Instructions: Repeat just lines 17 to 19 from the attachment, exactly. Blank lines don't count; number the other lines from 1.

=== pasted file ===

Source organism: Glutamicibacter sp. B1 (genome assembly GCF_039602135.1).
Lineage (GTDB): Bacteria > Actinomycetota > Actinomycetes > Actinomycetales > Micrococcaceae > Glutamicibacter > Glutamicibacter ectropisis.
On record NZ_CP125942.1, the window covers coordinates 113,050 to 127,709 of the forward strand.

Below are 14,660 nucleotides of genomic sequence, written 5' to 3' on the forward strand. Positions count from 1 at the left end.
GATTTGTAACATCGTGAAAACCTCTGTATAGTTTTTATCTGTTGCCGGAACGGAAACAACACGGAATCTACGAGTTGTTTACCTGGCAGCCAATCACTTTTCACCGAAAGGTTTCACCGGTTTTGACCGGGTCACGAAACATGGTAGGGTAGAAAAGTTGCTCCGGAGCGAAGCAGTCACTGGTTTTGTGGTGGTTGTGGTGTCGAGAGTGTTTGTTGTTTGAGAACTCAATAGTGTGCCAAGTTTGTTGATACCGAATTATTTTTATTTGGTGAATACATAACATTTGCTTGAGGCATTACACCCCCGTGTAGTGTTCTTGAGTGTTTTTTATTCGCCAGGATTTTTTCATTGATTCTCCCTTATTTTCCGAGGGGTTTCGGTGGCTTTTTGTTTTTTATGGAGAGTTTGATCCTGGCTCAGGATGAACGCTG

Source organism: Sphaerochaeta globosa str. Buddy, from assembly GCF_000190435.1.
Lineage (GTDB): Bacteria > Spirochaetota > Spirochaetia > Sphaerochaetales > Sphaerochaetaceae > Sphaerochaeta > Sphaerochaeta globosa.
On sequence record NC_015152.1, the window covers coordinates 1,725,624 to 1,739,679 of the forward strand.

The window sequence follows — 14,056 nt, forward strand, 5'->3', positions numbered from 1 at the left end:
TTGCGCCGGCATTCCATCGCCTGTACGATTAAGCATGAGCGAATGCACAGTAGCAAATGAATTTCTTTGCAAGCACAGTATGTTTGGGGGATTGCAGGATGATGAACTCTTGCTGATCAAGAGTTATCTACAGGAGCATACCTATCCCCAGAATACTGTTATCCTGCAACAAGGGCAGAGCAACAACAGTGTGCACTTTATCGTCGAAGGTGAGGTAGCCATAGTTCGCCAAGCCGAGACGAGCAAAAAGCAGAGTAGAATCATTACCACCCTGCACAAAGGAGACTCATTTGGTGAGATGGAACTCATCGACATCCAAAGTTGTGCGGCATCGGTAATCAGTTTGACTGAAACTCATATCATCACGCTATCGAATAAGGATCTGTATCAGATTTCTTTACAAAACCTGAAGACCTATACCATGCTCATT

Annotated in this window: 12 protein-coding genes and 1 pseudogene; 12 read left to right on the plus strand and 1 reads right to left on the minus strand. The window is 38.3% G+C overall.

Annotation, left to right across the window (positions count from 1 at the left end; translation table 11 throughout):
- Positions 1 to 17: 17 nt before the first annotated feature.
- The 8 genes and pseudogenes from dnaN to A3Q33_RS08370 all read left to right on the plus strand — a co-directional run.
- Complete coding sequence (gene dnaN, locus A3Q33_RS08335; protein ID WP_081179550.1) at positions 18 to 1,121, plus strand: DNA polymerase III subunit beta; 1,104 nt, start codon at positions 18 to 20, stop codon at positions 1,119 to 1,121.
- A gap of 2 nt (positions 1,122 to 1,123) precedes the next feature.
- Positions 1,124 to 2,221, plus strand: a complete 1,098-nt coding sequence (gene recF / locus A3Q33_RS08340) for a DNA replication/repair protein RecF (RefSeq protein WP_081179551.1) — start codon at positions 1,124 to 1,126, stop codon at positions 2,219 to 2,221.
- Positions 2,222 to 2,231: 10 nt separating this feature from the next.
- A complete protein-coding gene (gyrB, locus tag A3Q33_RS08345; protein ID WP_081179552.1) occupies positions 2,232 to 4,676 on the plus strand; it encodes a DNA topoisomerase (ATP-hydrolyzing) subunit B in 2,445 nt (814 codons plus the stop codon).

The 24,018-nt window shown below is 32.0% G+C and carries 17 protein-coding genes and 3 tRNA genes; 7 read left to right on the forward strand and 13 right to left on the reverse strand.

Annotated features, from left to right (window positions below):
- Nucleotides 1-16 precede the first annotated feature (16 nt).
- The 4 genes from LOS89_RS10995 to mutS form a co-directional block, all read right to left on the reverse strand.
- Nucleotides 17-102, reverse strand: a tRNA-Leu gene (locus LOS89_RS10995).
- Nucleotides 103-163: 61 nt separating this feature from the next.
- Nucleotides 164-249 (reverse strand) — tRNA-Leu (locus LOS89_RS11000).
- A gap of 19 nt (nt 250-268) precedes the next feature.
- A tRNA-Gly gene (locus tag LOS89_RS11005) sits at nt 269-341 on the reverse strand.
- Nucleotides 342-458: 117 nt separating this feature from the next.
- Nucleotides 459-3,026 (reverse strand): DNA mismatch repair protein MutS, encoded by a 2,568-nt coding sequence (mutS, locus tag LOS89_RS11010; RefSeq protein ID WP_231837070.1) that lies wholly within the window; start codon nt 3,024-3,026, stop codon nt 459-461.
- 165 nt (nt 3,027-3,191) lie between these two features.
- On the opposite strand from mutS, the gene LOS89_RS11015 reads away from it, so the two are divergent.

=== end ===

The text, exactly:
- Positions 1,124 to 2,221, plus strand: a complete 1,098-nt coding sequence (gene recF / locus A3Q33_RS08340) for a DNA replication/repair protein RecF (RefSeq protein WP_081179551.1) — start codon at positions 1,124 to 1,126, stop codon at positions 2,219 to 2,221.
- Positions 2,222 to 2,231: 10 nt separating this feature from the next.
- A complete protein-coding gene (gyrB, locus tag A3Q33_RS08345; protein ID WP_081179552.1) occupies positions 2,232 to 4,676 on the plus strand; it encodes a DNA topoisomerase (ATP-hydrolyzing) subunit B in 2,445 nt (814 codons plus the stop codon).